Small Island Nations Want Deeper Emissions Reductions

The Alliance of Small Island States (AOSIS) criticized reductions set by G8 and Major Economies Forum (developing countries) in Italy as too weak to protect small island nations from effects of climate change.

G8 nations and Major Economies Forum agreed to a 16 percent reduction by 2020, and to cap temperatures at 3.6 degrees Fahreinheit (two degrees Celsius) above 18th century levels.

AOSIS nations want a 45 reduction by 2020, an 85 percent reduction by 2050, and temperatures capped at 2.7 degrees Fahreinheit (1.5 degrees Celsius).

“Two degrees of temperature rise is still unacceptable, because it exceeds safe thresholds necessary for the protection and survival of small islands,” according to Dessima Williams, Grenada’s U.N. ambassador and head of AOSIS.

“Given the decades-long time lags between accumulation of greenhouse gases in the atmosphere and changes in average temperatures, a mere temperature goal is insufficient,” Williams said. “Targets need to be specific, measurable, quantifiable and defined by reference to the 1990 baseline emissions agreed to under the Kyoto Protocol.”

“It is a cruel irony that without adequate global commitments, the countries contributing least to global warming will be the ones most affected by its consequences,” Williams added.

Last September the representatives of four Pacific island nations (Kiribati, the Marshall Islands, Micronesia, and Palau) called on developed countries to take specific action on climate change. Kiribati’s President Anote Tong said his country had to create a “long-term merit-based relocation strategy,” because there is the real the possibility that all 100,000 people in Kiribati might have to be relocated.

“This strategy involves the upskilling of our people to make them competitive and marketable at international labour markets,” Tong said.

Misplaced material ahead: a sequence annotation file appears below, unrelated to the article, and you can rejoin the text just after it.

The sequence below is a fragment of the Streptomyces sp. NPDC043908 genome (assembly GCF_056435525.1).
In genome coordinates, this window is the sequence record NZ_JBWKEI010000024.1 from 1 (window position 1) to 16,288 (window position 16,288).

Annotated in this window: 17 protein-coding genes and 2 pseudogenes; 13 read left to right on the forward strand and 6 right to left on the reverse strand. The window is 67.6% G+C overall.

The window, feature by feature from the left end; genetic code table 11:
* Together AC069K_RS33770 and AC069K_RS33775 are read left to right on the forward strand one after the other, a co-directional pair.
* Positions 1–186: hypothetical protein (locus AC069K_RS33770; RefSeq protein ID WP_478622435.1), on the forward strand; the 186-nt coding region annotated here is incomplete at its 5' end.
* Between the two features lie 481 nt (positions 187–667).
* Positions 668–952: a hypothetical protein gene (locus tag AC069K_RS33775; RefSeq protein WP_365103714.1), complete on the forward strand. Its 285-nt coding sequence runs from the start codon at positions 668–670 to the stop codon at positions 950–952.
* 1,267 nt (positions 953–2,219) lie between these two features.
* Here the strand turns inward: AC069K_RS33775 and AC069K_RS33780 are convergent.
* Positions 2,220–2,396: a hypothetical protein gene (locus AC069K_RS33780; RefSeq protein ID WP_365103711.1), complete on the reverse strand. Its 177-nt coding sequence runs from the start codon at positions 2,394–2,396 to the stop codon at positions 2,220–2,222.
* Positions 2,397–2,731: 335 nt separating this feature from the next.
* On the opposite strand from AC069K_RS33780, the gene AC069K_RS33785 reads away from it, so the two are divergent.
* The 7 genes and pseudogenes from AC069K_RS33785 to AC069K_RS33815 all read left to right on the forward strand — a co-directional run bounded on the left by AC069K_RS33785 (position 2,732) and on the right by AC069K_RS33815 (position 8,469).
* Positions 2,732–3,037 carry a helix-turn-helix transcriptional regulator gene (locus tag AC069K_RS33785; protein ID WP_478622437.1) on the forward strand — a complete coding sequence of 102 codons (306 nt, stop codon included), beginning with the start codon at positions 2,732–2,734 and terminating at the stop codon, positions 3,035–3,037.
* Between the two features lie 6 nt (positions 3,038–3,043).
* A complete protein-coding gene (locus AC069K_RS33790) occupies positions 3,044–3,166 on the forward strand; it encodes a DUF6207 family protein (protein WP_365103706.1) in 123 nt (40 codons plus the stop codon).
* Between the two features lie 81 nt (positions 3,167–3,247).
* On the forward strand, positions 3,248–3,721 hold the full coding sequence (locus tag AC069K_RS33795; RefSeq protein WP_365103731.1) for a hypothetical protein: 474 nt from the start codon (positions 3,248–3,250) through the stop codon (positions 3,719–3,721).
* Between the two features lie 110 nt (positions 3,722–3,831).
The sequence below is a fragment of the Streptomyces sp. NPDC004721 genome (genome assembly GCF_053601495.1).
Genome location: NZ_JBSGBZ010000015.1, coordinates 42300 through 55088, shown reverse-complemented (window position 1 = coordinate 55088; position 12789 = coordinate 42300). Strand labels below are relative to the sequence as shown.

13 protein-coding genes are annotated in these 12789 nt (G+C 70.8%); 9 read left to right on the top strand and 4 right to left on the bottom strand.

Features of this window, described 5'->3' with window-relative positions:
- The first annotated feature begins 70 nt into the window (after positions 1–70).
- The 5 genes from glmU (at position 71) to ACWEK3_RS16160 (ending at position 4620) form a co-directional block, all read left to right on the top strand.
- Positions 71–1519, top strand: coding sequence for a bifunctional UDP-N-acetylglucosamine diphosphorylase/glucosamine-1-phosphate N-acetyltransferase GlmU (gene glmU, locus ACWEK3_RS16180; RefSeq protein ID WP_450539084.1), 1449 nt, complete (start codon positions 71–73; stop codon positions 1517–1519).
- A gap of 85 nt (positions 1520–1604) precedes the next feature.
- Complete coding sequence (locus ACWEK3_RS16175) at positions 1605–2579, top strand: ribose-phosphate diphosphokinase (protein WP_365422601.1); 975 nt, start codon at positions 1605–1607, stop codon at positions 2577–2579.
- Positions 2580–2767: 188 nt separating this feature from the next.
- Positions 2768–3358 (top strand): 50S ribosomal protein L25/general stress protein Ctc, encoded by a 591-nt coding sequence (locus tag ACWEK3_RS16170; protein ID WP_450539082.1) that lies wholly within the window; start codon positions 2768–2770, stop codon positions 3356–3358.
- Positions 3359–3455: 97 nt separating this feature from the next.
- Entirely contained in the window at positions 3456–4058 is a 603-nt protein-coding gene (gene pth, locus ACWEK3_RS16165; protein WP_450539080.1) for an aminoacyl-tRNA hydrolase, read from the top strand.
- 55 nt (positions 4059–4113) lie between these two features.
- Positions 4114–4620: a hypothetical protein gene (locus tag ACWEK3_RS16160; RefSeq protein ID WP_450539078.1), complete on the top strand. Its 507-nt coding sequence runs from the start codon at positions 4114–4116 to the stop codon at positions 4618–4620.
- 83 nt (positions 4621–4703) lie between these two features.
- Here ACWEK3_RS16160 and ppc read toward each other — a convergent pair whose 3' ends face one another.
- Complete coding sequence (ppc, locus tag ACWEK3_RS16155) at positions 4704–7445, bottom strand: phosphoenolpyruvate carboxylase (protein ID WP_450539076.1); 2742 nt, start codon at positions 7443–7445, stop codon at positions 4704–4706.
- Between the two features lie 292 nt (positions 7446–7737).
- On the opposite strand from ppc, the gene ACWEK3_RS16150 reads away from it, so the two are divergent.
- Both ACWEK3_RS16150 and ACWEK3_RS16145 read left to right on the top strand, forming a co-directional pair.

President Litokwa Tomeing of the Marshall Islands, said, “ If wars have been waged to protect the rights of people to live in freedom, and to safeguard their security, why will they not be waged to protect our right to survive from the onslaught of climate change?”

President Emanuel Mori of Micronesia said, “Already, many islands have experienced inundations of their taro patches and other food crops by saltwater, resulting in decreasing production and crop destruction.”

Vice President Elias Camsek Chin of Palau characterized climate change as a security issue “which has gone unaddressed.” “In the meantime, we cannot wait,” Chin said.

UN Secretary General Ban ki-moon criticized the two-degree target as “not sufficient.” “Much more needs to be done if governments are to seal the deal on a new climate agreement in December in Copenhagen.”

“The countries represented at L'Aquila are responsible for more than 80 per cent of global emissions, and that is why they bear special responsibility for finding a solution to the political impasse,” Ban said. “If they fail to act this year, they will have squandered a unique historical opportunity that may not come again.”

Related posts:

U.S. Expects Less From China

The Wasted Opportunity

Developed Countries Need To Do More

World Leaders Meet For Talks In Bonn


Post a Comment